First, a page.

Kobe Bryant is apparently going to play 10 games in Italy during the lockout.  If this doesn’t get the lockout solved, I don’t know what will.  I can’t stand the guy, but hopefully this is the catalyst to get a deal done.  The NBA needs to realize that their players have a ton of options in regards to places to play.  They spent a ton of time helping it become a global game and now it could backfire in a big way.


Indianapolis should tank the rest of the season.  Seriously, shut it down.  Pull a San Antonio Spurs when David Robinson got hurt and win your version of Tim Duncan: Andrew Luck.  Manning could come back for the 2012-13 season and mentor Luck.  The investment in a #1 overall pick isn’t what it used to be so financially it doesn’t hurt to have him on the bench.  If it took Reggie Wayne 2 years to learn the offense, why not buy 2 years with Luck by sitting him behind Manning?


I’m not a baseball guy but Wednesday night was a magical sports evening.  I found myself flipping back and forth between the Yankees-Rays and Red Sox Orioles, mildly obsessed with what was happening.  Once the history had been made, it was interesting to scour Twitter and Facebook for reactions.  There was a lot of Boston bitterness out there towards the Orioles, Rays and Yankees.  The Yankees one amused me because there was a lot of insinuation that they tanked the last game to screw Boston.  Funny thing is, the Yankees did what was best for their team.  It’s not up to them to help Boston win.  I’m guessing going 7-21 in September is more the culprit of not making the playoffs than the Yankees losing one game.  Here are a few fun September stats for the Red Sox Nation that they might not have looked at; 1-4 vs. the Yankees, 1-6 vs. Tampa Bay and 2-5 vs. the worst team in the division, Baltimore Orioles.  Look in the mirror, Red Sox.  It was simply your poor play.  They didn’t belong in the playoffs and they showed it.


Jon Jones retained the UFC light heavyweight belt by dismantling Quinton “Rampage” Jackson.  It was the expected outcome, but what wasn’t expected was how easy he made it look.  Jackson looked slow and tentative.  He said a few days after the fight that he may go into boxing since guys aren’t fighting him.  Last I checked, Jackson got hit quite a bit, taken down and choked out.  Jackson just isn’t well rounded enough to compete with the top of the food chain anymore.  He complains about wrestlers just holding him down.  Here’s an idea.  Work on your takedown defense and also getting up from the bottom!  I hear all the time how strong he is, yet when Rashad Evans is owning him on the mat, he looks pretty weak.  Go to boxing Quinton, please.  I’m tired of hearing one dimensional fighters whine when they need to hit the gym and work on their inadequacies.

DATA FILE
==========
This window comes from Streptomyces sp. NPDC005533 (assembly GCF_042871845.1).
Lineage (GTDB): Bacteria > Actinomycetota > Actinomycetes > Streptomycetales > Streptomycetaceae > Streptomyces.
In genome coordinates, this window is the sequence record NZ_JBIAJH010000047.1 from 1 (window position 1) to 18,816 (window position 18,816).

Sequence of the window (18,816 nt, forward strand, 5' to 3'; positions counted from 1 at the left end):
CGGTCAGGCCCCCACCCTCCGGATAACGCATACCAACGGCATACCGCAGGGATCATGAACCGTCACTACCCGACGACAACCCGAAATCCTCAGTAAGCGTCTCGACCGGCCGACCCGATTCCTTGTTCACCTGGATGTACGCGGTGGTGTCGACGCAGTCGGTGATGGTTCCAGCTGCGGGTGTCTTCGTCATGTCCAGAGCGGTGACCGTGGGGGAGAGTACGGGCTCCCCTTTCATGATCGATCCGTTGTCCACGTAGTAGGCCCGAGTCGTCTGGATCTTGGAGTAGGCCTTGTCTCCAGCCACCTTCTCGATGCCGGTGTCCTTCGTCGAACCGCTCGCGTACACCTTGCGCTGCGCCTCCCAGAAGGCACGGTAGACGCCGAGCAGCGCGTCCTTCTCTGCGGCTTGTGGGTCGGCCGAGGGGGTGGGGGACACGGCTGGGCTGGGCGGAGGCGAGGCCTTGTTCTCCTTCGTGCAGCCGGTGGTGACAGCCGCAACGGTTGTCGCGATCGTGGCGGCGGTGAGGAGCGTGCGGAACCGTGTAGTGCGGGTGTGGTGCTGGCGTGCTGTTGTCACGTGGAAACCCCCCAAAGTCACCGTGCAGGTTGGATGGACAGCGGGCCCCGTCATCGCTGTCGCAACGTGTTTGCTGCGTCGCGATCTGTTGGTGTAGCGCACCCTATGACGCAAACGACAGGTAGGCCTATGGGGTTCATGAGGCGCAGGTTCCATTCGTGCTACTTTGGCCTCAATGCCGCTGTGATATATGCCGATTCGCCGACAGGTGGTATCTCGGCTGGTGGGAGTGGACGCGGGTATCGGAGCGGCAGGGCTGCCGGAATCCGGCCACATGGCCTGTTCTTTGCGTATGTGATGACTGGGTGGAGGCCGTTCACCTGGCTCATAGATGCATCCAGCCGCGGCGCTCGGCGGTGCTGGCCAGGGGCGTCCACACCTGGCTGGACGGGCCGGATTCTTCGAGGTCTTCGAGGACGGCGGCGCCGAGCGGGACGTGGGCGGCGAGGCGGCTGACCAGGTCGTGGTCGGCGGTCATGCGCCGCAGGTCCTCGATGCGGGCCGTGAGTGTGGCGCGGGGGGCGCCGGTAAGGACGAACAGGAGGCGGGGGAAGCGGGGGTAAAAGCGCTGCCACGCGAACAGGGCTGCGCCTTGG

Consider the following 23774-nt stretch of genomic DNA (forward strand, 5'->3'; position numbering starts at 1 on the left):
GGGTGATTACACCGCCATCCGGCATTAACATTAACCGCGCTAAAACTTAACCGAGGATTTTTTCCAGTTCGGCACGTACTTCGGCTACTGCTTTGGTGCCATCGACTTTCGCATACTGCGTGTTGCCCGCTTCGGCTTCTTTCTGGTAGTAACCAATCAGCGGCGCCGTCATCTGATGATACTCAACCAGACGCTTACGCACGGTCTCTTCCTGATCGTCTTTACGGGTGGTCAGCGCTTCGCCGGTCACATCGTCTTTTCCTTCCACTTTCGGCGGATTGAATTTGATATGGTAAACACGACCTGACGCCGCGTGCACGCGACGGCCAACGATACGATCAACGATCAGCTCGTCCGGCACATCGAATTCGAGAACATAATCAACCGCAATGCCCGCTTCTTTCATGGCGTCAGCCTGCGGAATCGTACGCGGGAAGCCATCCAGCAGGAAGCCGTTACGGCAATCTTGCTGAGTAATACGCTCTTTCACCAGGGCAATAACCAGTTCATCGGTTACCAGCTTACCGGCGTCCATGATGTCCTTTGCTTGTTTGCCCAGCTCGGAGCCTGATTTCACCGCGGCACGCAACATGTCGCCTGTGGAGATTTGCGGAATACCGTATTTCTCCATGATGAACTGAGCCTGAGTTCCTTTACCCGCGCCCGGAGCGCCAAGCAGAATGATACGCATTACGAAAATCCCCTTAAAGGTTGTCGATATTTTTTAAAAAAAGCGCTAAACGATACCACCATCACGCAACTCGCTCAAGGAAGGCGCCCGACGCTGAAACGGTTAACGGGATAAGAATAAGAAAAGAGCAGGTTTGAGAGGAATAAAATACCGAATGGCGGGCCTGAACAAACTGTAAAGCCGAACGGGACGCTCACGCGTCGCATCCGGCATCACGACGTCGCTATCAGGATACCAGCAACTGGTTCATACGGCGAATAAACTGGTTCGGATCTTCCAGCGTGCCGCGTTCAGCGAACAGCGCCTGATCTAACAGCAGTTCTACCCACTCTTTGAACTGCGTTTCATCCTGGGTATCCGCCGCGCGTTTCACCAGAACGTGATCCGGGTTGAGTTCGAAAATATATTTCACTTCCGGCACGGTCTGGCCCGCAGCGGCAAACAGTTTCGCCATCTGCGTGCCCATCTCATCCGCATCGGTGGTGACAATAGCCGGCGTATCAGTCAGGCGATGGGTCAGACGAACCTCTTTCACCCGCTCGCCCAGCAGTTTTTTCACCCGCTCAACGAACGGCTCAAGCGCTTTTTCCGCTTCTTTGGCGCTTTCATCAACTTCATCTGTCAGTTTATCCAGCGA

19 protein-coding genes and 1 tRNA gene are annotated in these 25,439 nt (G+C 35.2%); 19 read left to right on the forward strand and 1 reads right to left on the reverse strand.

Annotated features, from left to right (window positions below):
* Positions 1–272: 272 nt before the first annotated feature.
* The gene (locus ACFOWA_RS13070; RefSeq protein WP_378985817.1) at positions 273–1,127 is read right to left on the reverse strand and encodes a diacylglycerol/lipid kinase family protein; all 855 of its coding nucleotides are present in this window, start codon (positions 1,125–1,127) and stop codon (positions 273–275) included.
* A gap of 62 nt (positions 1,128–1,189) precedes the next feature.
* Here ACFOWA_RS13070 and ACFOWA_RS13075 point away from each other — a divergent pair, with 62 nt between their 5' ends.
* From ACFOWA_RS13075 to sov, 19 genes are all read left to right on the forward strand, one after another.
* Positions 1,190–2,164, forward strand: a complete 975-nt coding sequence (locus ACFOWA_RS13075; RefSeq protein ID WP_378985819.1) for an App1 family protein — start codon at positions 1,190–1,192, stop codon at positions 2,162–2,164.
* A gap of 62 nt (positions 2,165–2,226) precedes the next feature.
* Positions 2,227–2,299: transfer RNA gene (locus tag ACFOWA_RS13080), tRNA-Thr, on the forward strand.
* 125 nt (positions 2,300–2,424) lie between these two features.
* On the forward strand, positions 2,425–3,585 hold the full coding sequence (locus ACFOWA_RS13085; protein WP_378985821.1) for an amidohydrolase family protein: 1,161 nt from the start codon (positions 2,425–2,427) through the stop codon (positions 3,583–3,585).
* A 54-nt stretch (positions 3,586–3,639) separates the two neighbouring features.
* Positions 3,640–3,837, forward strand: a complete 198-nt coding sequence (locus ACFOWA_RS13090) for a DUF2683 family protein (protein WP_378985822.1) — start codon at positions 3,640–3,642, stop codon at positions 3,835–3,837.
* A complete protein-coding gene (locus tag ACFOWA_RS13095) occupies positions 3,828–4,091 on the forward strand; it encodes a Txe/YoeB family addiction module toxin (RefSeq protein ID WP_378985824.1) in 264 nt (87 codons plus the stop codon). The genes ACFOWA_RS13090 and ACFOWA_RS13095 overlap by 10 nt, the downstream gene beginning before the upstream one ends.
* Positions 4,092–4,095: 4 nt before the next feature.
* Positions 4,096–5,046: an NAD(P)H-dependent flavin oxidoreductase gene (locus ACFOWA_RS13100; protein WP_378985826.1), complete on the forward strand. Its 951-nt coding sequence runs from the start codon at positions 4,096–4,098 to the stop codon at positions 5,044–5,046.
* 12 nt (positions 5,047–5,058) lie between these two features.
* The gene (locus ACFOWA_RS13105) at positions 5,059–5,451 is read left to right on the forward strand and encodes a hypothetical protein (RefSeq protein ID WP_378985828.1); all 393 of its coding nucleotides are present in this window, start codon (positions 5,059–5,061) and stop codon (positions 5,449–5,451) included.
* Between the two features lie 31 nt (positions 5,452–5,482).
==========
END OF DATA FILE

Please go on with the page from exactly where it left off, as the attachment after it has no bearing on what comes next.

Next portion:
The Broncos are 1-2 and not getting any better.  First and goal from the one at Tennessee and a TD would seal the deal.  They lost the game.  Guess what?  Tim Tebow didn’t see the field.  AT the very least bring him out in that scenario.  Make the defense think.  No one would know what the Broncos would do in that scenario with Tebow on the field.  They scored a TD at an amazing percentage last season with Tebow in the red zone.  Orton?  Not so much.  Just saying…

Sunday, September 11, 2011

September 11, 2001 - My Perspective

It has been years in the making.  I have wanted to spend more time writing and sharing my views on the sports world with, well, the world.  I am finally in the position to do so.  However, before I ever post a blog regarding the world of sports, I wanted to share something far more personal.

Ten years ago, the United States and the world was rocked by an act of terrorism no one on US soil could have predicted.  The attack on the World Trade Center and the Pentagon would produce images of horror and sadness that no one of my generation was prepared for, nor had we ever seen anything like it.  That morning and the subsequent days gave my generation a reality check that we could not have prepared for.  This was our Kennedy Assassination.  This was our Pearl Harbor.  This was our moment in time that our children will ask us about.  The difference is that our moment was televised and captured in so many different ways that millions of stories have come out.  It’s amazing to read the true stories of heroism that occurred that day.  It’s heartbreaking to read the stories of loss.  I do not have a story of heroism to share.  I watched in horror as events unfolded on live television, like millions of people did.  Despite this, I would like to share my memories of this horrific and monumental day in US history.

I fell asleep late on the night of September 10th at my home in Des Moines, Iowa.  My beloved hometown Denver Broncos had defeated the visiting New York Giants on Monday Night Football and I had gone to bed happy.  As usual, I went to bed with my television on.  I had a tendency to fall asleep while watching a movie or SportsCenter on ESPN.  I had to wake up early the next morning to drive downtown and attend a manager’s meeting for the movie theatre company I was working for at the time.  I woke up to an image on the screen that did not seem real, a commercial airplane flying directly into a building.  Given the unreal nature of the image, I assumed my television was on HBO or Showtime, not remembering what I fell asleep watching the night before.  I got out of bed, turned the television off and headed into the bathroom to shower up for my meeting.  My routine was to put a CD in and listen to music as I got ready so I was unaware that any news was being relayed over the radio.  I finished getting ready and jumped in my car, still oblivious to the historic events and news transpiring.